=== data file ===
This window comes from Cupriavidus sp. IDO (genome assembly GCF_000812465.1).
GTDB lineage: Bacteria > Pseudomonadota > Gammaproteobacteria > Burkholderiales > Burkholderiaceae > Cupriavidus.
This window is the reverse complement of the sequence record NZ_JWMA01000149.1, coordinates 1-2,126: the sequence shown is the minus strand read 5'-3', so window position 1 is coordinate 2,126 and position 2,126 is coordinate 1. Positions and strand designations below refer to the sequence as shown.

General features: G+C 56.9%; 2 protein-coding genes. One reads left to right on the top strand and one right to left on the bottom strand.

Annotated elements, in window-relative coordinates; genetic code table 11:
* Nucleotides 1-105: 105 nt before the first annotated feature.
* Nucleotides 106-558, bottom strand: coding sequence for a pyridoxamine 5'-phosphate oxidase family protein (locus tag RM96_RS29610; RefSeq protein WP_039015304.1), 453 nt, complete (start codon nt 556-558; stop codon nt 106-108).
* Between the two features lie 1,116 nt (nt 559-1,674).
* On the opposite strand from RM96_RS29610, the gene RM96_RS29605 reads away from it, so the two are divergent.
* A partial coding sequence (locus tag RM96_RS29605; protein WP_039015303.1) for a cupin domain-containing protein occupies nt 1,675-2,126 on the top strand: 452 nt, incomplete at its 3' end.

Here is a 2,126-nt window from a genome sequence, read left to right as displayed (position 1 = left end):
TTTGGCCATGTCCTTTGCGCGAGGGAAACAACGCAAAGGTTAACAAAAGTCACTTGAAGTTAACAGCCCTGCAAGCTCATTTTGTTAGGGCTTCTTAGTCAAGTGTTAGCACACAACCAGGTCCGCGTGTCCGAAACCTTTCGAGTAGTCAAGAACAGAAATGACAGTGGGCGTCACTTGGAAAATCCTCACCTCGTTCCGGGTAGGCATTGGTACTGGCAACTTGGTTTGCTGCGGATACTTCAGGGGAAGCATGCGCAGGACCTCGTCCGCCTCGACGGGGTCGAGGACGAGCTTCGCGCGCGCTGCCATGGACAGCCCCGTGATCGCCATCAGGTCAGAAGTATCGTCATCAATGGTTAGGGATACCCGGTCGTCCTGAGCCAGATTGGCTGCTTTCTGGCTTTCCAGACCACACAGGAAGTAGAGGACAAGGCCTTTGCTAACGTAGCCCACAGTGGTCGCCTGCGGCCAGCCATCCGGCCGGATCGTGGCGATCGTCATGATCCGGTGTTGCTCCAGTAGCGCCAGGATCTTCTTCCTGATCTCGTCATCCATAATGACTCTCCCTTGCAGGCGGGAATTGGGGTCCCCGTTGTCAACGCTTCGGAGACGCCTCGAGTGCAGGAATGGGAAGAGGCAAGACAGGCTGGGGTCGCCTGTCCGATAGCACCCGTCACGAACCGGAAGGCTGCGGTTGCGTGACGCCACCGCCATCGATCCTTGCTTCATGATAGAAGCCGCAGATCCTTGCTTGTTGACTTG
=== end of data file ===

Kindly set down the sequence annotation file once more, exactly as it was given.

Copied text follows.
This window comes from Cupriavidus sp. IDO (genome assembly GCF_000812465.1).
GTDB lineage: Bacteria > Pseudomonadota > Gammaproteobacteria > Burkholderiales > Burkholderiaceae > Cupriavidus.
This window is the reverse complement of the sequence record NZ_JWMA01000149.1, coordinates 1-2,126: the sequence shown is the minus strand read 5'-3', so window position 1 is coordinate 2,126 and position 2,126 is coordinate 1. Positions and strand designations below refer to the sequence as shown.

General features: G+C 56.9%; 2 protein-coding genes. One reads left to right on the top strand and one right to left on the bottom strand.

Annotated elements, in window-relative coordinates; genetic code table 11:
* Nucleotides 1-105: 105 nt before the first annotated feature.
* Nucleotides 106-558, bottom strand: coding sequence for a pyridoxamine 5'-phosphate oxidase family protein (locus tag RM96_RS29610; RefSeq protein WP_039015304.1), 453 nt, complete (start codon nt 556-558; stop codon nt 106-108).
* Between the two features lie 1,116 nt (nt 559-1,674).
* On the opposite strand from RM96_RS29610, the gene RM96_RS29605 reads away from it, so the two are divergent.
* A partial coding sequence (locus tag RM96_RS29605; protein WP_039015303.1) for a cupin domain-containing protein occupies nt 1,675-2,126 on the top strand: 452 nt, incomplete at its 3' end.

Here is a 2,126-nt window from a genome sequence, read left to right as displayed (position 1 = left end):
TTTGGCCATGTCCTTTGCGCGAGGGAAACAACGCAAAGGTTAACAAAAGTCACTTGAAGTTAACAGCCCTGCAAGCTCATTTTGTTAGGGCTTCTTAGTCAAGTGTTAGCACACAACCAGGTCCGCGTGTCCGAAACCTTTCGAGTAGTCAAGAACAGAAATGACAGTGGGCGTCACTTGGAAAATCCTCACCTCGTTCCGGGTAGGCATTGGTACTGGCAACTTGGTTTGCTGCGGATACTTCAGGGGAAGCATGCGCAGGACCTCGTCCGCCTCGACGGGGTCGAGGACGAGCTTCGCGCGCGCTGCCATGGACAGCCCCGTGATCGCCATCAGGTCAGAAGTATCGTCATCAATGGTTAGGGATACCCGGTCGTCCTGAGCCAGATTGGCTGCTTTCTGGCTTTCCAGACCACACAGGAAGTAGAGGACAAGGCCTTTGCTAACGTAGCCCACAGTGGTCGCCTGCGGCCAGCCATCCGGCCGGATCGTGGCGATCGTCATGATCCGGTGTTGCTCCAGTAGCGCCAGGATCTTCTTCCTGATCTCGTCATCCATAATGACTCTCCCTTGCAGGCGGGAATTGGGGTCCCCGTTGTCAACGCTTCGGAGACGCCTCGAGTGCAGGAATGGGAAGAGGCAAGACAGGCTGGGGTCGCCTGTCCGATAGCACCCGTCACGAACCGGAAGGCTGCGGTTGCGTGACGCCACCGCCATCGATCCTTGCTTCATGATAGAAGCCGCAGATCCTTGCTTGTTGACTTG